The training rules forbid the works of the flesh, but there is no law curtailing the fruitage of the spirit: “The works of the flesh are manifest, and they are fornication, uncleanness, loose conduct, idolatry, practice of spiritism, hatreds, strife, jealousy, fits of anger, contentions, divisions, sects, envies, drunken bouts, revelries, and things like these. As to these things I am forewarning you, the same way as I did forewarn you, that those who practice such things will not inherit God’s kingdom. On the other hand, the fruitage of the spirit is love, joy, peace, long-suffering, kindness, goodness, faith, mildness, self-control. Against such things there is no law. Moreover, those who belong to Christ Jesus impale the flesh together with its passions and desires.” (Gal. 5:19-24, NW) We cannot give fallen flesh the floor; if we do it will floor us and we shall be counted out of the New World society. If we start catering to the whims of the flesh we are finished, because the flesh has a dangerous appetite that is insatiable. It has a taste for sin from inheritance, and it will get us into sinful habits if we let it. The more we heed it the greater its control over us will become, until it crowds out of our lives the fruitage of the spirit. So for our protection we must impale its passions. We must not break training.
The apostle Paul said: “I give you orders that you observe the commandment in a spotless and irreprehensible way.” (1 Tim. 6:13, 14, NW) This commandment that was to be spotlessly observed embraced the whole Christian course, as shown by the context. It was not merely commanding a work of public preaching. It involved godly devotion, faith, love, endurance, mildness of temper, the shunning of riches and the pursuit of righteousness. It is not just the way we preach for a few or many hours a month, but the way we live, all the time. One might put in many hours preaching in the field service, revisit interested persons, conduct home Bible studies, bring sheeplike persons to the meetings and even train them to become ministers by taking them out in field service; and yet he might fall short. Remember Paul’s words quoted earlier: “I browbeat my body and lead it as a slave, that, after I have preached to others, I myself should not become disapproved somehow.” If he did not beat down his bodily fleshly weaknesses, all the preaching activity possible would not prevent his disapproval. It is not just observing the commandment, but observing it “in a spotless and irreprehensible way.”
As the Bible states at 2 Timothy 2:5 (NW): “Moreover, if anyone contends even in the games, he is not crowned unless he has contended according to the rules.” So all the rules, whether they are the rules for training or for preaching or for daily living, must be observed to the best of our ability if we are to gain life in the new world. Where we fall short, even after sincere and earnest efforts on our part, we can ask for and receive Jehovah’s mercy and forgiveness. We show we are willing to obey, want to obey, and try to obediently conform to the theocratic rules. When we miss the mark because of inherited weaknesses Jehovah is not harsh and void of understanding and mercy. But he wants to see a good and honest effort now, to demonstrate that we will put forth every effort in the new world. If we refuse to try now, we shall not be miraculously reformed by Armageddon. Now is the time for our testing, to see what our course of conduct would be in the new world. If we have an uncontrollable urge now to gossip, or quarrel, or complain, or be heady or arrogant or selfish, or to let the lusts of the flesh take over—if we give in to such sins now it is likely that we would lean toward them then, in the new world. But if we fight against them now, we shall gain a complete victory over them in the new world. So we must try to live now as we hope to live then, observing all the divine rules.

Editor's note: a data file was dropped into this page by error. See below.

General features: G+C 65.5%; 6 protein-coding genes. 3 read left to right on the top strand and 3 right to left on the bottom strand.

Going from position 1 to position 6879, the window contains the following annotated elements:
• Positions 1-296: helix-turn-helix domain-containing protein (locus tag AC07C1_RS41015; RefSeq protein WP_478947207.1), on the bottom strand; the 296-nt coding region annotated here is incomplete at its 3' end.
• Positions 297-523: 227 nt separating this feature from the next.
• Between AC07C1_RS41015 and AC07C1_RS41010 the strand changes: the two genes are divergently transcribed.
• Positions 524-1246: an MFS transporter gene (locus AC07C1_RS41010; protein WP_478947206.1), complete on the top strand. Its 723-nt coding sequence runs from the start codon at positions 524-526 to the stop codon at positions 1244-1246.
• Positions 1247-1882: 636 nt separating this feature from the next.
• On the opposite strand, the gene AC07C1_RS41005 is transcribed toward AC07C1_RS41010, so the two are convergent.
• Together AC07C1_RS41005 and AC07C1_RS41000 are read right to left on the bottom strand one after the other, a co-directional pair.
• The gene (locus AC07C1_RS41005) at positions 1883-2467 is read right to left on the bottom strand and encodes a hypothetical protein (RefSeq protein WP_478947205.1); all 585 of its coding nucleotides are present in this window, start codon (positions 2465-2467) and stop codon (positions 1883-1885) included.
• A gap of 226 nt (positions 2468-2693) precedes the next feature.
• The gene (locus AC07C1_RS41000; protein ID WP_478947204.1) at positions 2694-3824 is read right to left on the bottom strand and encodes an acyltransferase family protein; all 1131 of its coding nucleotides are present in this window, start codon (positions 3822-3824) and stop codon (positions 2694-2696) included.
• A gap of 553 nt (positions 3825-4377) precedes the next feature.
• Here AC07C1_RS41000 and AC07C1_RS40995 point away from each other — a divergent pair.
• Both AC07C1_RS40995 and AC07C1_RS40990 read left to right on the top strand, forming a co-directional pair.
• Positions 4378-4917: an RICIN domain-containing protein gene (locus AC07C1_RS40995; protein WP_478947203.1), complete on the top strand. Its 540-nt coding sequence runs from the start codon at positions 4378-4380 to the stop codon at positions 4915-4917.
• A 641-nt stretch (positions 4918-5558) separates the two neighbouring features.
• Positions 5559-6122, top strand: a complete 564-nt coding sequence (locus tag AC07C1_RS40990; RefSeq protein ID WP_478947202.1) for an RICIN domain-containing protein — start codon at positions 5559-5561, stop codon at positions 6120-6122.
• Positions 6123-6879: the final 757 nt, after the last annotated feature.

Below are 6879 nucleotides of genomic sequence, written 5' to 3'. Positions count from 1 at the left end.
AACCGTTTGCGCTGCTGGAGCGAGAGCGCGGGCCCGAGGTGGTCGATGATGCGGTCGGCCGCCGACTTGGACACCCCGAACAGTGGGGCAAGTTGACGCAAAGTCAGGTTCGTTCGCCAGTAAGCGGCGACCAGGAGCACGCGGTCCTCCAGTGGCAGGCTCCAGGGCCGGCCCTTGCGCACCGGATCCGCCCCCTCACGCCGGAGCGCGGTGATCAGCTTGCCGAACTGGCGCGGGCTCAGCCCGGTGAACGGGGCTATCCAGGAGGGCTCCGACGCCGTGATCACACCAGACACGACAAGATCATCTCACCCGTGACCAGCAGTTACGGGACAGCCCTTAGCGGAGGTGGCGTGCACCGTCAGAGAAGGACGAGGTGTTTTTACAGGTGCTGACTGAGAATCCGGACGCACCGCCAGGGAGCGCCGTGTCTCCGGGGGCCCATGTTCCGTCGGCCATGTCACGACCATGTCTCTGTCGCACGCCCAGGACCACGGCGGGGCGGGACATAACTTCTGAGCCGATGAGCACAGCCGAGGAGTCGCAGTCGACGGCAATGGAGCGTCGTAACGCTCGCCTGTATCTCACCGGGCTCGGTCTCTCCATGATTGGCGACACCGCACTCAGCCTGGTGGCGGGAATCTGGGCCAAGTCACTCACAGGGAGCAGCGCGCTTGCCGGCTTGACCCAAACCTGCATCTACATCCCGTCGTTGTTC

There is a time for every purpose under the sun, and now is the time for clean worship. Now is the time for us to fight for Jehovah and his organization and our brothers, submerging the personal desires and passions of the flesh. Give everything to Jehovah now, and he will give everything to us then, in his new world. Talking about it is easy, living it is hard. The best sermons are seen, not heard; are lived, not spoken. If we do not take the time to practice them, we should not waste the time to preach them. The best prayers are sometimes not said on our knees, but in the conduct of our daily lives. If we will not make room for their fulfillment in our lives, we should not take time saying them on our knees. We should not pray one way, and act another. We should not pray for unity, and then gossip; or for peace, and then strive; or for spiritual food, and then privately speculate; or for organizational prosperity and increase, and then not preach; or for a clean organization, and then slip into immorality. What we pray we should mean, and be willing to browbeat our body into conformity with our prayers.
Hence, “let us run with endurance the race that is set before us, as we look intently at the leader and perfecter of our faith, Jesus.” Christians are instructed: “To this course you were called, because even Christ suffered for you, leaving you a model for you to follow his steps closely.” We must adhere to the rules as we contend for the faith. Runners must not break stride by looking back; neither should Christians look back instead of ahead. Paul said: “Forgetting the things behind and stretching forward to the things ahead, I am pursuing down toward the goal for the prize of the calling above.” As we run we must not look back to the old world, or wobble or waver uncertainly out of course. As we fight we must not foul out because of dirty conduct, but land blows that are clean and hard. To do this we must study and assemble and work together, spotlessly observe the commandment together, and then by Jehovah’s undeserved kindness we will all win together. May he help us to that victory.—Heb. 12:1, 2; 1 Pet. 2:21; Phil. 3:13, 14; Luke 9:62; 17:32, NW.